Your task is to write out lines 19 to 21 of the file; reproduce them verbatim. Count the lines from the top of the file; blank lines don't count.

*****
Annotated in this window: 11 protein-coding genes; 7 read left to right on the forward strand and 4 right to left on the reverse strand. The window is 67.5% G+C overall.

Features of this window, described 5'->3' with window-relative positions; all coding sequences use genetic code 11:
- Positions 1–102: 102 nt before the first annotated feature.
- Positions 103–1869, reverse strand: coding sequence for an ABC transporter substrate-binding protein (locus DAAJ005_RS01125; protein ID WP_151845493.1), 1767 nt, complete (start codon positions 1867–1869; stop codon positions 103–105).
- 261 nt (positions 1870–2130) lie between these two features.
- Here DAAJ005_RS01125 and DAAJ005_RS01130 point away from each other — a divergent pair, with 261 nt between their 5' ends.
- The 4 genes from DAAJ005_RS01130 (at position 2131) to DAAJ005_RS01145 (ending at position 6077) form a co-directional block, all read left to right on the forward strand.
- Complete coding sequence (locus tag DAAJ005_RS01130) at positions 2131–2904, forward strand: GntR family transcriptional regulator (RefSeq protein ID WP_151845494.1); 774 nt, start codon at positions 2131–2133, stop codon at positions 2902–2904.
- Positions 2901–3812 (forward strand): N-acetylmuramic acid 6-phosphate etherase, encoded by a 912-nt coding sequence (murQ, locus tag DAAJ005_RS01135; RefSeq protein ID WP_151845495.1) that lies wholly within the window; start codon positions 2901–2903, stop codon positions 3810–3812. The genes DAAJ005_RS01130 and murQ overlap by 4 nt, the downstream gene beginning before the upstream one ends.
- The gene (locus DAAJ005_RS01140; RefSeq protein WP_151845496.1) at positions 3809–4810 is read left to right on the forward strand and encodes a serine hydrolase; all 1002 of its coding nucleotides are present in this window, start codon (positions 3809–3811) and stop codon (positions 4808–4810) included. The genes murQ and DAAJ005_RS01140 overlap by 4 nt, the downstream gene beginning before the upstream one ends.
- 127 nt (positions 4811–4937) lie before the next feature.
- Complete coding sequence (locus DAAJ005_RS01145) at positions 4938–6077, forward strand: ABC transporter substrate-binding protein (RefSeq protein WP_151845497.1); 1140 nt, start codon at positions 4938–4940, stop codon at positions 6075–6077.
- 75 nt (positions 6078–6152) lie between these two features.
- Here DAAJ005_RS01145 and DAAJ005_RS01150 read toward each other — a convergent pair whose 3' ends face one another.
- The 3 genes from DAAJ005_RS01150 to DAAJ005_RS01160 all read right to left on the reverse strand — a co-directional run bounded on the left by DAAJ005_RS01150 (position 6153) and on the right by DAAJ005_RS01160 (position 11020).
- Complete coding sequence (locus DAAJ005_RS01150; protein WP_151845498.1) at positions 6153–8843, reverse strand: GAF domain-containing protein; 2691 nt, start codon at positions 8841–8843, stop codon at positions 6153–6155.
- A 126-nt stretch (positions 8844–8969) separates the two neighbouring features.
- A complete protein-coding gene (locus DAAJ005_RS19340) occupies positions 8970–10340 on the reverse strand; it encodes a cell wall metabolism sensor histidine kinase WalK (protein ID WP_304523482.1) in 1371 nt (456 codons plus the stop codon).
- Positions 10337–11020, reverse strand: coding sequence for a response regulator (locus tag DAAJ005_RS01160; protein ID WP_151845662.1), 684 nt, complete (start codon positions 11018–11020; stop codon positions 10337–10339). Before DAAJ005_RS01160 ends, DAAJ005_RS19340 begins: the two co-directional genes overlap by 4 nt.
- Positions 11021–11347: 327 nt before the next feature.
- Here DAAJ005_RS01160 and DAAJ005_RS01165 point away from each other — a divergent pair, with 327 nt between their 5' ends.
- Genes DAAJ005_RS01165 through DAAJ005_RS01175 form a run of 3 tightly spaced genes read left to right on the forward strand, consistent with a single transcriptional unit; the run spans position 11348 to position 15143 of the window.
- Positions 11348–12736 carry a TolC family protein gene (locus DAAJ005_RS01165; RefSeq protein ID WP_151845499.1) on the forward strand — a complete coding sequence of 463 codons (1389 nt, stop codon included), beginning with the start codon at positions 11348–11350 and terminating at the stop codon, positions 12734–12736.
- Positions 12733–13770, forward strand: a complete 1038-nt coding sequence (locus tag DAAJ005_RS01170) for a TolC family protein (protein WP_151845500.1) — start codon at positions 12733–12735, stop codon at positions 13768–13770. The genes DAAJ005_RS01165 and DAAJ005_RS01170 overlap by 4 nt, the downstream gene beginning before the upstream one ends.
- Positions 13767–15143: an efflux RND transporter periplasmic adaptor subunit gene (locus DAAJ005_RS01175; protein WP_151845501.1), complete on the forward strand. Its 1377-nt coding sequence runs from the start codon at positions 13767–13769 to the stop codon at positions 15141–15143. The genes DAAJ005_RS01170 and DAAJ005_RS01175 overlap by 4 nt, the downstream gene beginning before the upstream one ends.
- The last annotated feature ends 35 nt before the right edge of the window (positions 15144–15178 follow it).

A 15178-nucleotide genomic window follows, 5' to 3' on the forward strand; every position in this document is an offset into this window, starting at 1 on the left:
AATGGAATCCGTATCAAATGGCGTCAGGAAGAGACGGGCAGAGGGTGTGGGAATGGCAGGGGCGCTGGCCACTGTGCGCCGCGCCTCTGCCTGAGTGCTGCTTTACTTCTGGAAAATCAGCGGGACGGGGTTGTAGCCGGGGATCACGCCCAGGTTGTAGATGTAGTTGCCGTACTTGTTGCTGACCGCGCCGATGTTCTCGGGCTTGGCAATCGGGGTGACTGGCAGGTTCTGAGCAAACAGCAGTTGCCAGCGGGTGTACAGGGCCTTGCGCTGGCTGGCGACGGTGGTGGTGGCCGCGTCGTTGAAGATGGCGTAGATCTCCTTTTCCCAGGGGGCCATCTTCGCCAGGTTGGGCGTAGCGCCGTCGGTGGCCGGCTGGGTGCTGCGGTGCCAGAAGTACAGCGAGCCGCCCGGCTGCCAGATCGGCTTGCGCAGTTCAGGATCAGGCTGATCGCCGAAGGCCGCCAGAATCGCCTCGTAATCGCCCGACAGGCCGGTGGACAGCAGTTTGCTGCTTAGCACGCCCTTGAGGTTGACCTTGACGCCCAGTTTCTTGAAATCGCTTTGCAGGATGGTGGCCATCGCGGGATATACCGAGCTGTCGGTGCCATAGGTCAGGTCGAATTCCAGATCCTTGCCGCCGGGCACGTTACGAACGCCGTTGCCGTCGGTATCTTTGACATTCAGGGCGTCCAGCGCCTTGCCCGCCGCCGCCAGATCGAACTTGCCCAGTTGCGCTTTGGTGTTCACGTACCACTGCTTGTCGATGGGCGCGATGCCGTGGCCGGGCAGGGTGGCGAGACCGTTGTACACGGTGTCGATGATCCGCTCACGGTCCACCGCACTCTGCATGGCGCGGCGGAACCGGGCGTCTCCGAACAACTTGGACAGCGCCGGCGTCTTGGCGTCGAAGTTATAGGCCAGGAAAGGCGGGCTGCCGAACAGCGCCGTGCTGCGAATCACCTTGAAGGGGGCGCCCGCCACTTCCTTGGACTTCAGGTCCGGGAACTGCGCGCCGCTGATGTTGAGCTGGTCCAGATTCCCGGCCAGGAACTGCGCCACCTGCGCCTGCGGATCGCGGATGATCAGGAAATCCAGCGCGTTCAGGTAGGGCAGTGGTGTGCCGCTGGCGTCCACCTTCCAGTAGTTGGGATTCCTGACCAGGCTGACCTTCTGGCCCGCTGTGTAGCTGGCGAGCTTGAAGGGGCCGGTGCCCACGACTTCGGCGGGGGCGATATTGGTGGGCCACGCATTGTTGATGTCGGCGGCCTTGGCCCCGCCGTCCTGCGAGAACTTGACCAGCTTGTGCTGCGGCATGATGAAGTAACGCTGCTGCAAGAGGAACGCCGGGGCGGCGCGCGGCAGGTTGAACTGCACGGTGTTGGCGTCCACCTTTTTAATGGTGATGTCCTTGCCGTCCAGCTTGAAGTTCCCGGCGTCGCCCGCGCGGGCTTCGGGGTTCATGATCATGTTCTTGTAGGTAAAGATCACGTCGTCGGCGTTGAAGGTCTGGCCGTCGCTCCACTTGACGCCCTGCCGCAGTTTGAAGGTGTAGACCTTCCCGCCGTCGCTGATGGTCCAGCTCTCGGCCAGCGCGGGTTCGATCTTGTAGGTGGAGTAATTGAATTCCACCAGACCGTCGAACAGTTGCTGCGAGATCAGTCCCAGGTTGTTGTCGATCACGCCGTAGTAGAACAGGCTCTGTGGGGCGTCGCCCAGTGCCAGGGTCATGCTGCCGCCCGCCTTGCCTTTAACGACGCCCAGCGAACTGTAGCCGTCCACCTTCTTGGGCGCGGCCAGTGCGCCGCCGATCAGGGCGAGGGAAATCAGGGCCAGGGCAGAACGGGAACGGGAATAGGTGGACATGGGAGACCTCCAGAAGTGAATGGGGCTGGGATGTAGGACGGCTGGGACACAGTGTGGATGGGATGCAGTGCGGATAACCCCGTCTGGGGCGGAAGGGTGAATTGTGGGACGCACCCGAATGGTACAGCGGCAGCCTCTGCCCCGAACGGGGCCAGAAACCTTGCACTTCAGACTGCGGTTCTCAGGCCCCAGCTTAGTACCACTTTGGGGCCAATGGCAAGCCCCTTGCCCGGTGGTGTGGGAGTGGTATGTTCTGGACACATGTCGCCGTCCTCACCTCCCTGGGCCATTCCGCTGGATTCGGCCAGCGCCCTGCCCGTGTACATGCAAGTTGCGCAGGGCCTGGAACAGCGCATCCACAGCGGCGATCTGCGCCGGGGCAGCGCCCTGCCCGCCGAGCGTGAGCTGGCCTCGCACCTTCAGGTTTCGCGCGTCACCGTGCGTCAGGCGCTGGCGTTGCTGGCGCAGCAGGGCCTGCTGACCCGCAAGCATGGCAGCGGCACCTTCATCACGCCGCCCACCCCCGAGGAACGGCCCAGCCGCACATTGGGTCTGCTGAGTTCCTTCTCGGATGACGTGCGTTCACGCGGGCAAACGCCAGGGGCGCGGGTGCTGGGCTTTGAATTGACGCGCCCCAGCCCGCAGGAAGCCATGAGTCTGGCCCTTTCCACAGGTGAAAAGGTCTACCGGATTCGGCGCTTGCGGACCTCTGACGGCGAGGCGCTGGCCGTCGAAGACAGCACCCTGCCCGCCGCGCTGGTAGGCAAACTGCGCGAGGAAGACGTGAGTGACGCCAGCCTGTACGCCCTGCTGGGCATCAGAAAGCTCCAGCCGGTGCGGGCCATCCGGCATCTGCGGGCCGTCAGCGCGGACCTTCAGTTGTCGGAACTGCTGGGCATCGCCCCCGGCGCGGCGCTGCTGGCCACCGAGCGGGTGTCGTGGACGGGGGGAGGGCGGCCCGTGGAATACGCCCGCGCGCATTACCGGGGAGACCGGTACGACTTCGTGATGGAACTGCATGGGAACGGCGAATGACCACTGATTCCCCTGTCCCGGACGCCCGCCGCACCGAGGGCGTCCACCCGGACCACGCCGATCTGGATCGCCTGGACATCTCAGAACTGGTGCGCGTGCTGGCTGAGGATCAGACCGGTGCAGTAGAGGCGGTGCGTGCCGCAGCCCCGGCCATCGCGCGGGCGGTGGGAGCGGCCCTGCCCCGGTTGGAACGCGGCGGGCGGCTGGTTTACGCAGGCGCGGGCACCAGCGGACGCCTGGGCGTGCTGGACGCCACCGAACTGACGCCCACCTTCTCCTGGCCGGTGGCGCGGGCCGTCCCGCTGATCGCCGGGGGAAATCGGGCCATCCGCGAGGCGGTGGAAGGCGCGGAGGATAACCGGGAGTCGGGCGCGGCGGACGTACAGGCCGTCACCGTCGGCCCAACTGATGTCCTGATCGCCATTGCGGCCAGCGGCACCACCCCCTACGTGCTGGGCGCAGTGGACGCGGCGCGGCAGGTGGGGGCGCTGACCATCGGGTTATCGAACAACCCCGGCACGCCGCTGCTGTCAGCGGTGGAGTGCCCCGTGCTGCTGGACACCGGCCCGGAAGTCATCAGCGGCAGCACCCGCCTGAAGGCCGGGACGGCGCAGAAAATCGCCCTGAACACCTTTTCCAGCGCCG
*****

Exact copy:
- Positions 10337–11020, reverse strand: coding sequence for a response regulator (locus tag DAAJ005_RS01160; protein ID WP_151845662.1), 684 nt, complete (start codon positions 11018–11020; stop codon positions 10337–10339). Before DAAJ005_RS01160 ends, DAAJ005_RS19340 begins: the two co-directional genes overlap by 4 nt.
- Positions 11021–11347: 327 nt before the next feature.
- Here DAAJ005_RS01160 and DAAJ005_RS01165 point away from each other — a divergent pair, with 327 nt between their 5' ends.